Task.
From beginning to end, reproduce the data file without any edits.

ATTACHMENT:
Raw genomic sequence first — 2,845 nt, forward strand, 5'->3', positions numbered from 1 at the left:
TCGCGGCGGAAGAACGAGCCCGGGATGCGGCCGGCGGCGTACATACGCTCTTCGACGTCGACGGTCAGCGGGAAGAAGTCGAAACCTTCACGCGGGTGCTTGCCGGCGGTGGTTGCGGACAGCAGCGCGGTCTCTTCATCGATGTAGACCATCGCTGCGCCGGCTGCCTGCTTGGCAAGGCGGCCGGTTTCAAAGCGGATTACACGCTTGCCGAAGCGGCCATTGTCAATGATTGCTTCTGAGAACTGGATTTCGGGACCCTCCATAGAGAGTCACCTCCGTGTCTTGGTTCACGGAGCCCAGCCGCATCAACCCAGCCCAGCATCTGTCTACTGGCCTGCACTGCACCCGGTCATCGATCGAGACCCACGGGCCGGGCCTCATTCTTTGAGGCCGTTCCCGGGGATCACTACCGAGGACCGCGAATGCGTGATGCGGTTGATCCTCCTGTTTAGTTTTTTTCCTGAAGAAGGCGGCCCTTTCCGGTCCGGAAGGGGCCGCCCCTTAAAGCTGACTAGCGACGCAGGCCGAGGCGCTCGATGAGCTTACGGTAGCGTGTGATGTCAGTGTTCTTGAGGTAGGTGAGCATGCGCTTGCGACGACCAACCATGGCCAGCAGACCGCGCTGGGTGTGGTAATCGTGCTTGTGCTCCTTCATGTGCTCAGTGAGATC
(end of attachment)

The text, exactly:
Raw genomic sequence first — 2,845 nt, forward strand, 5'->3', positions numbered from 1 at the left:
TCGCGGCGGAAGAACGAGCCCGGGATGCGGCCGGCGGCGTACATACGCTCTTCGACGTCGACGGTCAGCGGGAAGAAGTCGAAACCTTCACGCGGGTGCTTGCCGGCGGTGGTTGCGGACAGCAGCGCGGTCTCTTCATCGATGTAGACCATCGCTGCGCCGGCTGCCTGCTTGGCAAGGCGGCCGGTTTCAAAGCGGATTACACGCTTGCCGAAGCGGCCATTGTCAATGATTGCTTCTGAGAACTGGATTTCGGGACCCTCCATAGAGAGTCACCTCCGTGTCTTGGTTCACGGAGCCCAGCCGCATCAACCCAGCCCAGCATCTGTCTACTGGCCTGCACTGCACCCGGTCATCGATCGAGACCCACGGGCCGGGCCTCATTCTTTGAGGCCGTTCCCGGGGATCACTACCGAGGACCGCGAATGCGTGATGCGGTTGATCCTCCTGTTTAGTTTTTTTCCTGAAGAAGGCGGCCCTTTCCGGTCCGGAAGGGGCCGCCCCTTAAAGCTGACTAGCGACGCAGGCCGAGGCGCTCGATGAGCTTACGGTAGCGTGTGATGTCAGTGTTCTTGAGGTAGGTGAGCATGCGCTTGCGACGACCAACCATGGCCAGCAGACCGCGCTGGGTGTGGTAATCGTGCTTGTGCTCCTTCATGTGCTCAGTGAGATC